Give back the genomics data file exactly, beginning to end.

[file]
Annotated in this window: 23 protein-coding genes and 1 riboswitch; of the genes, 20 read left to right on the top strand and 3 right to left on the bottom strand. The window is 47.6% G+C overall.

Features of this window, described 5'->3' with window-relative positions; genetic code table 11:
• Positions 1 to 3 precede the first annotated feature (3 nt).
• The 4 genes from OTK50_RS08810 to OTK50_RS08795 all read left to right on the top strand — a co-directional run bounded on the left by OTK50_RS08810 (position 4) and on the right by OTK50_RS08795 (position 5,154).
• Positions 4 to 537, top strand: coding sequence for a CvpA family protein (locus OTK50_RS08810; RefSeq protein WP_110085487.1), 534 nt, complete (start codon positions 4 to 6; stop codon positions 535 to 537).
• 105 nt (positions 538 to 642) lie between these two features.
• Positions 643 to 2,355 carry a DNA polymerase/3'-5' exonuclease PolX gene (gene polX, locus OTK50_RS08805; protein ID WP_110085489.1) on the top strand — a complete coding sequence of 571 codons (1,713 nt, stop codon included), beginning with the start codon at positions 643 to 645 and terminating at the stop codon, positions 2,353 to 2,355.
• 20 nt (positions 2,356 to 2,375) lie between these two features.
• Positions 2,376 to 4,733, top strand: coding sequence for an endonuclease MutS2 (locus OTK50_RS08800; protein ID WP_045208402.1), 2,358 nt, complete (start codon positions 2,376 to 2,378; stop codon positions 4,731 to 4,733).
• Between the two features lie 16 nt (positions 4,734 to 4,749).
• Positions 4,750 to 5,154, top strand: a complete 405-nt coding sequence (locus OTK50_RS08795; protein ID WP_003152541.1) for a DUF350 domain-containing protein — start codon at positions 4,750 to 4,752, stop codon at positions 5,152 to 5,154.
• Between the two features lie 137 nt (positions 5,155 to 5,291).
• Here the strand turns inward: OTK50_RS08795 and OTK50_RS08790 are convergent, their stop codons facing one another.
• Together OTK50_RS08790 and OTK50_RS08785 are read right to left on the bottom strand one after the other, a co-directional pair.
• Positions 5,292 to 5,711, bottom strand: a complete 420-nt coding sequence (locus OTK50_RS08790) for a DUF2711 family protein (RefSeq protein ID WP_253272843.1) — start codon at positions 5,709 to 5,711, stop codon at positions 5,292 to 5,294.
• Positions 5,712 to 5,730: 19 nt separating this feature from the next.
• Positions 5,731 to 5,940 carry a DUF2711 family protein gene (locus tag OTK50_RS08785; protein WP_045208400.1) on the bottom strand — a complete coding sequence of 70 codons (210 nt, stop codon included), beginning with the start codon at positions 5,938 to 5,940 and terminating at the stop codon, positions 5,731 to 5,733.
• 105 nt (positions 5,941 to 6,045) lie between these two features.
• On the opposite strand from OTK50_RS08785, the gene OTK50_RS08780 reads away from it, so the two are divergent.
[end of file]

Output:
Annotated in this window: 23 protein-coding genes and 1 riboswitch; of the genes, 20 read left to right on the top strand and 3 right to left on the bottom strand. The window is 47.6% G+C overall.

Features of this window, described 5'->3' with window-relative positions; genetic code table 11:
• Positions 1 to 3 precede the first annotated feature (3 nt).
• The 4 genes from OTK50_RS08810 to OTK50_RS08795 all read left to right on the top strand — a co-directional run bounded on the left by OTK50_RS08810 (position 4) and on the right by OTK50_RS08795 (position 5,154).
• Positions 4 to 537, top strand: coding sequence for a CvpA family protein (locus OTK50_RS08810; RefSeq protein WP_110085487.1), 534 nt, complete (start codon positions 4 to 6; stop codon positions 535 to 537).
• 105 nt (positions 538 to 642) lie between these two features.
• Positions 643 to 2,355 carry a DNA polymerase/3'-5' exonuclease PolX gene (gene polX, locus OTK50_RS08805; protein ID WP_110085489.1) on the top strand — a complete coding sequence of 571 codons (1,713 nt, stop codon included), beginning with the start codon at positions 643 to 645 and terminating at the stop codon, positions 2,353 to 2,355.
• 20 nt (positions 2,356 to 2,375) lie between these two features.
• Positions 2,376 to 4,733, top strand: coding sequence for an endonuclease MutS2 (locus OTK50_RS08800; protein ID WP_045208402.1), 2,358 nt, complete (start codon positions 2,376 to 2,378; stop codon positions 4,731 to 4,733).
• Between the two features lie 16 nt (positions 4,734 to 4,749).
• Positions 4,750 to 5,154, top strand: a complete 405-nt coding sequence (locus OTK50_RS08795; protein ID WP_003152541.1) for a DUF350 domain-containing protein — start codon at positions 4,750 to 4,752, stop codon at positions 5,152 to 5,154.
• Between the two features lie 137 nt (positions 5,155 to 5,291).
• Here the strand turns inward: OTK50_RS08795 and OTK50_RS08790 are convergent, their stop codons facing one another.
• Together OTK50_RS08790 and OTK50_RS08785 are read right to left on the bottom strand one after the other, a co-directional pair.
• Positions 5,292 to 5,711, bottom strand: a complete 420-nt coding sequence (locus OTK50_RS08790) for a DUF2711 family protein (RefSeq protein ID WP_253272843.1) — start codon at positions 5,709 to 5,711, stop codon at positions 5,292 to 5,294.
• Positions 5,712 to 5,730: 19 nt separating this feature from the next.
• Positions 5,731 to 5,940 carry a DUF2711 family protein gene (locus tag OTK50_RS08785; protein WP_045208400.1) on the bottom strand — a complete coding sequence of 70 codons (210 nt, stop codon included), beginning with the start codon at positions 5,938 to 5,940 and terminating at the stop codon, positions 5,731 to 5,733.
• 105 nt (positions 5,941 to 6,045) lie between these two features.
• On the opposite strand from OTK50_RS08785, the gene OTK50_RS08780 reads away from it, so the two are divergent.